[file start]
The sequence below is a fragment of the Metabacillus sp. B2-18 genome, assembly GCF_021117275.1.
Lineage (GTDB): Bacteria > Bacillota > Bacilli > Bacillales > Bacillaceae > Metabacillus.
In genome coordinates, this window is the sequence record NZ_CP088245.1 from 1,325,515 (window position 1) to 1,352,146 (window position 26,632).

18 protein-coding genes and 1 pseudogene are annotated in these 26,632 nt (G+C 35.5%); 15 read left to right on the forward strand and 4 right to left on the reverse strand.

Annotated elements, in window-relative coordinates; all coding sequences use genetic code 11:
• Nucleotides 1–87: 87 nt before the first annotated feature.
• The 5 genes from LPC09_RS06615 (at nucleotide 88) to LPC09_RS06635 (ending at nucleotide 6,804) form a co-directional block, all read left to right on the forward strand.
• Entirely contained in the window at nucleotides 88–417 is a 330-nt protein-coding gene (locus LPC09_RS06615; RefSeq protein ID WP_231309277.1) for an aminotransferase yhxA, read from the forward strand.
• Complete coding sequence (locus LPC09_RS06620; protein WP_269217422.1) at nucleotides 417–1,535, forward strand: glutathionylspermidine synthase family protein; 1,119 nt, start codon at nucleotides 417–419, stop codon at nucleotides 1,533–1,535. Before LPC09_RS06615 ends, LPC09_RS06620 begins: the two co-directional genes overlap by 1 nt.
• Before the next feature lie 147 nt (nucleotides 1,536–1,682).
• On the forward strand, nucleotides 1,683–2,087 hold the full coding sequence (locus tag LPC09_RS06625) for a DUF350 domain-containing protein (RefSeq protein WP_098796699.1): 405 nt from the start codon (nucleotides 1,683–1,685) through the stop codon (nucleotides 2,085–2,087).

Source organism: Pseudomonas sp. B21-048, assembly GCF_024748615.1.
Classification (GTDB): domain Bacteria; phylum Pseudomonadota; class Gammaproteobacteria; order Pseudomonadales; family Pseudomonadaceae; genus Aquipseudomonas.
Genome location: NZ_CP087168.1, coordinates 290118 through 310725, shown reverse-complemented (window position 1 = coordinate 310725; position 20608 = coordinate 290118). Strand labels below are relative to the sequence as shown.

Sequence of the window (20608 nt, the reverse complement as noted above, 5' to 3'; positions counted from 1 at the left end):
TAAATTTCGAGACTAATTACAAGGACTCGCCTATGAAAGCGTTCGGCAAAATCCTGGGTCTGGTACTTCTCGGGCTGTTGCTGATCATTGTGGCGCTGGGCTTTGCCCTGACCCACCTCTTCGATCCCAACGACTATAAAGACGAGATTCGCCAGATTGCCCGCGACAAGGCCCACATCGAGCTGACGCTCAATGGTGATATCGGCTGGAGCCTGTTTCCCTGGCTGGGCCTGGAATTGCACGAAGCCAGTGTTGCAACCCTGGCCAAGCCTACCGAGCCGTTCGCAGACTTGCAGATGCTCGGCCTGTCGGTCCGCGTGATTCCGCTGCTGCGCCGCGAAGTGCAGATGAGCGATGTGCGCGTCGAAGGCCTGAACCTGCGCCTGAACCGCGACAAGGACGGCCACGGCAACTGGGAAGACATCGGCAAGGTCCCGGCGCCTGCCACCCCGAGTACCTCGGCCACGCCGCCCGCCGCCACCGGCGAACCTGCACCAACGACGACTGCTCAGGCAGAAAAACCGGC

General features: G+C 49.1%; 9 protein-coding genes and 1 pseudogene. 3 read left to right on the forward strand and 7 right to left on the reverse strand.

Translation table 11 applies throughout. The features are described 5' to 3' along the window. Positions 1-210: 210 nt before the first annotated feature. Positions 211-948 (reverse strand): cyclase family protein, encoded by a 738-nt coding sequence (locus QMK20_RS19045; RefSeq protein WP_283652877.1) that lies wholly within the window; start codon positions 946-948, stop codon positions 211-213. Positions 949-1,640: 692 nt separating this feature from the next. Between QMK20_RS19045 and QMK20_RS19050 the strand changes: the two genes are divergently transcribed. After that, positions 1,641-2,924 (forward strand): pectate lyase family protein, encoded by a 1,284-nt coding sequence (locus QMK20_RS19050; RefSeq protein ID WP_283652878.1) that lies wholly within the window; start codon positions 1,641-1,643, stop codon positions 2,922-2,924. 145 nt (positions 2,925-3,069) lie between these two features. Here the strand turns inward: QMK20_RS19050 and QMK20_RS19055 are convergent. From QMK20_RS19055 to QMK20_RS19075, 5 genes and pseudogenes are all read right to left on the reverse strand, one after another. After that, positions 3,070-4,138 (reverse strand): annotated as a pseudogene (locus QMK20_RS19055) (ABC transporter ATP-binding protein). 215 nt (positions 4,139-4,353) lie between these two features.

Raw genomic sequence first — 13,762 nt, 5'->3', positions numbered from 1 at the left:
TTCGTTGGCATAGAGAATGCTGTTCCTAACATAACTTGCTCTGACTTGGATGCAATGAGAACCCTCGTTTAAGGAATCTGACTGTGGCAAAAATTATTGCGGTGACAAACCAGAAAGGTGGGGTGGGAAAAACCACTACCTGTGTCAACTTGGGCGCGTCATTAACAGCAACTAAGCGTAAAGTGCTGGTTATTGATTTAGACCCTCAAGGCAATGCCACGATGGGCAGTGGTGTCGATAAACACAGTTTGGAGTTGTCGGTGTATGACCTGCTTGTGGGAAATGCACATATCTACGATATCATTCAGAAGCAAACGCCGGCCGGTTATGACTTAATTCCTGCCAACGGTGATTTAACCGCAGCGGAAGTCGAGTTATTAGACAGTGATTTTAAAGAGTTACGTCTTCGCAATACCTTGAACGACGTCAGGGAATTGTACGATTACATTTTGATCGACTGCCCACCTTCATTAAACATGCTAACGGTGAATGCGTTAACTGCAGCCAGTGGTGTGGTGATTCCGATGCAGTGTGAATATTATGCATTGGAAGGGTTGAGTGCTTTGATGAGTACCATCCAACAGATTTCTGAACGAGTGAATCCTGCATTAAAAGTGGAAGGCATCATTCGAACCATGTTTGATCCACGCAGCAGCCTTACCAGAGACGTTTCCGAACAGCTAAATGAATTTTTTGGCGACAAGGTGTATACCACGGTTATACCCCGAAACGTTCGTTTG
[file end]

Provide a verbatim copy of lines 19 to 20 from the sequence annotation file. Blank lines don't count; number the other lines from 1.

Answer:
Raw genomic sequence first — 13,762 nt, 5'->3', positions numbered from 1 at the left:
TTCGTTGGCATAGAGAATGCTGTTCCTAACATAACTTGCTCTGACTTGGATGCAATGAGAACCCTCGTTTAAGGAATCTGACTGTGGCAAAAATTATTGCGGTGACAAACCAGAAAGGTGGGGTGGGAAAAACCACTACCTGTGTCAACTTGGGCGCGTCATTAACAGCAACTAAGCGTAAAGTGCTGGTTATTGATTTAGACCCTCAAGGCAATGCCACGATGGGCAGTGGTGTCGATAAACACAGTTTGGAGTTGTCGGTGTATGACCTGCTTGTGGGAAATGCACATATCTACGATATCATTCAGAAGCAAACGCCGGCCGGTTATGACTTAATTCCTGCCAACGGTGATTTAACCGCAGCGGAAGTCGAGTTATTAGACAGTGATTTTAAAGAGTTACGTCTTCGCAATACCTTGAACGACGTCAGGGAATTGTACGATTACATTTTGATCGACTGCCCACCTTCATTAAACATGCTAACGGTGAATGCGTTAACTGCAGCCAGTGGTGTGGTGATTCCGATGCAGTGTGAATATTATGCATTGGAAGGGTTGAGTGCTTTGATGAGTACCATCCAACAGATTTCTGAACGAGTGAATCCTGCATTAAAAGTGGAAGGCATCATTCGAACCATGTTTGATCCACGCAGCAGCCTTACCAGAGACGTTTCCGAACAGCTAAATGAATTTTTTGGCGACAAGGTGTATACCACGGTTATACCCCGAAACGTTCGTTTG